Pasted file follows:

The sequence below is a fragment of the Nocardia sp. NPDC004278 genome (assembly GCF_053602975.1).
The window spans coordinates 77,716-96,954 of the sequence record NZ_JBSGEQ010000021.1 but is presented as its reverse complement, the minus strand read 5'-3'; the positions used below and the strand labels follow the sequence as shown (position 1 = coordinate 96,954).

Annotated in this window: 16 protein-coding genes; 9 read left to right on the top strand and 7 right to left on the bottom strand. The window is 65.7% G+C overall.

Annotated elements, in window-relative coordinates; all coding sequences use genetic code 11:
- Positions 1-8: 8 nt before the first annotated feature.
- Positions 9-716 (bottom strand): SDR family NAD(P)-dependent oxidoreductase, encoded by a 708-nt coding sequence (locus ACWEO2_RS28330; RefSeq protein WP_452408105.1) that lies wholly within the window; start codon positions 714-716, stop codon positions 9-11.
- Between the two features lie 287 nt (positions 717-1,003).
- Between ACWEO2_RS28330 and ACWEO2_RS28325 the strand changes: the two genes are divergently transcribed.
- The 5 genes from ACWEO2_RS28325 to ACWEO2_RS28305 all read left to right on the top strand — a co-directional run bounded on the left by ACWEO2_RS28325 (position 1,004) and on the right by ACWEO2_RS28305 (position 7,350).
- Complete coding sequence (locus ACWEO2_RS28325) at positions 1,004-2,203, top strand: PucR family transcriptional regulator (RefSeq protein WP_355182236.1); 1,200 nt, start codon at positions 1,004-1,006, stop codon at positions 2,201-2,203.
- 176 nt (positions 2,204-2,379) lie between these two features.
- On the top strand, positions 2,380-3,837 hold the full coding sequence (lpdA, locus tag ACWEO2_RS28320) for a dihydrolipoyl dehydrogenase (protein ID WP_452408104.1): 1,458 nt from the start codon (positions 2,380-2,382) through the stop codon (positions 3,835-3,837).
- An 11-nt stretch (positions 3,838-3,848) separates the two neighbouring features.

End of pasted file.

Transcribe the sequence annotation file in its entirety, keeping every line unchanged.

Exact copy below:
The sequence below is a fragment of the Nocardia sp. NPDC004278 genome (assembly GCF_053602975.1).
The window spans coordinates 77,716-96,954 of the sequence record NZ_JBSGEQ010000021.1 but is presented as its reverse complement, the minus strand read 5'-3'; the positions used below and the strand labels follow the sequence as shown (position 1 = coordinate 96,954).

Annotated in this window: 16 protein-coding genes; 9 read left to right on the top strand and 7 right to left on the bottom strand. The window is 65.7% G+C overall.

Annotated elements, in window-relative coordinates; all coding sequences use genetic code 11:
- Positions 1-8: 8 nt before the first annotated feature.
- Positions 9-716 (bottom strand): SDR family NAD(P)-dependent oxidoreductase, encoded by a 708-nt coding sequence (locus ACWEO2_RS28330; RefSeq protein WP_452408105.1) that lies wholly within the window; start codon positions 714-716, stop codon positions 9-11.
- Between the two features lie 287 nt (positions 717-1,003).
- Between ACWEO2_RS28330 and ACWEO2_RS28325 the strand changes: the two genes are divergently transcribed.
- The 5 genes from ACWEO2_RS28325 to ACWEO2_RS28305 all read left to right on the top strand — a co-directional run bounded on the left by ACWEO2_RS28325 (position 1,004) and on the right by ACWEO2_RS28305 (position 7,350).
- Complete coding sequence (locus ACWEO2_RS28325) at positions 1,004-2,203, top strand: PucR family transcriptional regulator (RefSeq protein WP_355182236.1); 1,200 nt, start codon at positions 1,004-1,006, stop codon at positions 2,201-2,203.
- 176 nt (positions 2,204-2,379) lie between these two features.
- On the top strand, positions 2,380-3,837 hold the full coding sequence (lpdA, locus tag ACWEO2_RS28320) for a dihydrolipoyl dehydrogenase (protein ID WP_452408104.1): 1,458 nt from the start codon (positions 2,380-2,382) through the stop codon (positions 3,835-3,837).
- An 11-nt stretch (positions 3,838-3,848) separates the two neighbouring features.